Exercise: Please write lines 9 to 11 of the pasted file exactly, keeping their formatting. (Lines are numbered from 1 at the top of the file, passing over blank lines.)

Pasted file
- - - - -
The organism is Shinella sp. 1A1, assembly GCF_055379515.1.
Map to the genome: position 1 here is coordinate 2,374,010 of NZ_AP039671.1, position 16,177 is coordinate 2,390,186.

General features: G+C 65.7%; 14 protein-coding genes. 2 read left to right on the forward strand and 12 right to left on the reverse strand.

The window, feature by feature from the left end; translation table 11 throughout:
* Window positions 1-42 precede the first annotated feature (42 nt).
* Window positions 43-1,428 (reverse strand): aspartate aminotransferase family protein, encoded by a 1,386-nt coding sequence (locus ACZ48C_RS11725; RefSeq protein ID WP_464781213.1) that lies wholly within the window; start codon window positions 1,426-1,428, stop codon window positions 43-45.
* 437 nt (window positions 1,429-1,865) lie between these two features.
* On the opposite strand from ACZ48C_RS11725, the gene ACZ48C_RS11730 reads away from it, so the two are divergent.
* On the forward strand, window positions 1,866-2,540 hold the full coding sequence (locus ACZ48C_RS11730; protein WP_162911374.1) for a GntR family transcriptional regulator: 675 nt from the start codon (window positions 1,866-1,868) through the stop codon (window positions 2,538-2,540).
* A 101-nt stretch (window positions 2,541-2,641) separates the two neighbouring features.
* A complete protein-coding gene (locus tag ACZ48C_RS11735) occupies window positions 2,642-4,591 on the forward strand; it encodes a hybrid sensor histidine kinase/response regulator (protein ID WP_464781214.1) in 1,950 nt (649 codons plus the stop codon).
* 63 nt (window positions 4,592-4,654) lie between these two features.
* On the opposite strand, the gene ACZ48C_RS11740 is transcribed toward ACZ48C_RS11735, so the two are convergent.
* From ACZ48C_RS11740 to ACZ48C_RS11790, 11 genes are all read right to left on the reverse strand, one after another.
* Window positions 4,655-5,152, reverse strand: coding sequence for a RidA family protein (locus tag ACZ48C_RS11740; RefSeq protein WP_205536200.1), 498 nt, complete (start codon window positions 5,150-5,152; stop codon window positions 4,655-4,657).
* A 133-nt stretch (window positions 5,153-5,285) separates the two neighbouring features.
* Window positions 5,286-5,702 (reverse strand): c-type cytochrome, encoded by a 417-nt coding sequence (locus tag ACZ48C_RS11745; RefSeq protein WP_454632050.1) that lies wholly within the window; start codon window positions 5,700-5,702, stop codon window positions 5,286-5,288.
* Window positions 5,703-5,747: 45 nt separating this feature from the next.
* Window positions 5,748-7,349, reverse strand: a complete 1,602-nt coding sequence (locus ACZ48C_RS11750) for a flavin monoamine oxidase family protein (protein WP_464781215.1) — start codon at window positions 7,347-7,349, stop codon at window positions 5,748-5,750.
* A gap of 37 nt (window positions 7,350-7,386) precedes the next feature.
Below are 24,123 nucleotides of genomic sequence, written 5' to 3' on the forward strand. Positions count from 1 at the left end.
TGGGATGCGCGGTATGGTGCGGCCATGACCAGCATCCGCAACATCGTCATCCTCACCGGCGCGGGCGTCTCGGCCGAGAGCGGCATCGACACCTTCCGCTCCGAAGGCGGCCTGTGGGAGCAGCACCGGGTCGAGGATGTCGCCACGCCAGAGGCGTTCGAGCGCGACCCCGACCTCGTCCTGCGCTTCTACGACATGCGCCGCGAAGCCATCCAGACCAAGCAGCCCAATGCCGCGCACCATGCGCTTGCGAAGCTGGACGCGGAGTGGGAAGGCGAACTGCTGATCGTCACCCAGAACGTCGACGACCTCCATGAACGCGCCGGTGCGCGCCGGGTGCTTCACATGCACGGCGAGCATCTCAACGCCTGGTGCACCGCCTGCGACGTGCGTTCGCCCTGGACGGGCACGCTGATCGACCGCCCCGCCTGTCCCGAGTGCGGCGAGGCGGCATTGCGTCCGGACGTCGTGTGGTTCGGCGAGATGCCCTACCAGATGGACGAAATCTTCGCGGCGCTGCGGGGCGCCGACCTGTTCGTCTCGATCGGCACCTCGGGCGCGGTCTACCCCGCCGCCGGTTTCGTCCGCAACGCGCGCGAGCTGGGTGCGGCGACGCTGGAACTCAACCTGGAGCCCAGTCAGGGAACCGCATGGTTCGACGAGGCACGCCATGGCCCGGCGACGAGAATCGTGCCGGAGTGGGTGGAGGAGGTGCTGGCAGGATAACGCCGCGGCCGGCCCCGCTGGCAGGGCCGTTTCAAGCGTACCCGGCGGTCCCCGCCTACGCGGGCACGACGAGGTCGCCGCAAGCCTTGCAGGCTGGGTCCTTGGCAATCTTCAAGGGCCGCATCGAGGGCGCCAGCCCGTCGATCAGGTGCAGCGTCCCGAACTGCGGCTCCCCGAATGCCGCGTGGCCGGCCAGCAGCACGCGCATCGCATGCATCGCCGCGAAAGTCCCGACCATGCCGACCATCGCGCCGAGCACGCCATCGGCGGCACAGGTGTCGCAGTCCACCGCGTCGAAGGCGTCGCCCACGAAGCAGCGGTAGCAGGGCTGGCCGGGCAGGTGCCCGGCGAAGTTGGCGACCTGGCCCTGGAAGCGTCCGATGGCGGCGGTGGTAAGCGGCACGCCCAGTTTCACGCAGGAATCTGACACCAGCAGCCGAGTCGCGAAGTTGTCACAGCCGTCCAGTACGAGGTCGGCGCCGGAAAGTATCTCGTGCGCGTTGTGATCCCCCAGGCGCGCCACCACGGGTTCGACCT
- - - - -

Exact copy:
* On the forward strand, window positions 1,866-2,540 hold the full coding sequence (locus ACZ48C_RS11730; protein WP_162911374.1) for a GntR family transcriptional regulator: 675 nt from the start codon (window positions 1,866-1,868) through the stop codon (window positions 2,538-2,540).
* A 101-nt stretch (window positions 2,541-2,641) separates the two neighbouring features.
* A complete protein-coding gene (locus tag ACZ48C_RS11735) occupies window positions 2,642-4,591 on the forward strand; it encodes a hybrid sensor histidine kinase/response regulator (protein ID WP_464781214.1) in 1,950 nt (649 codons plus the stop codon).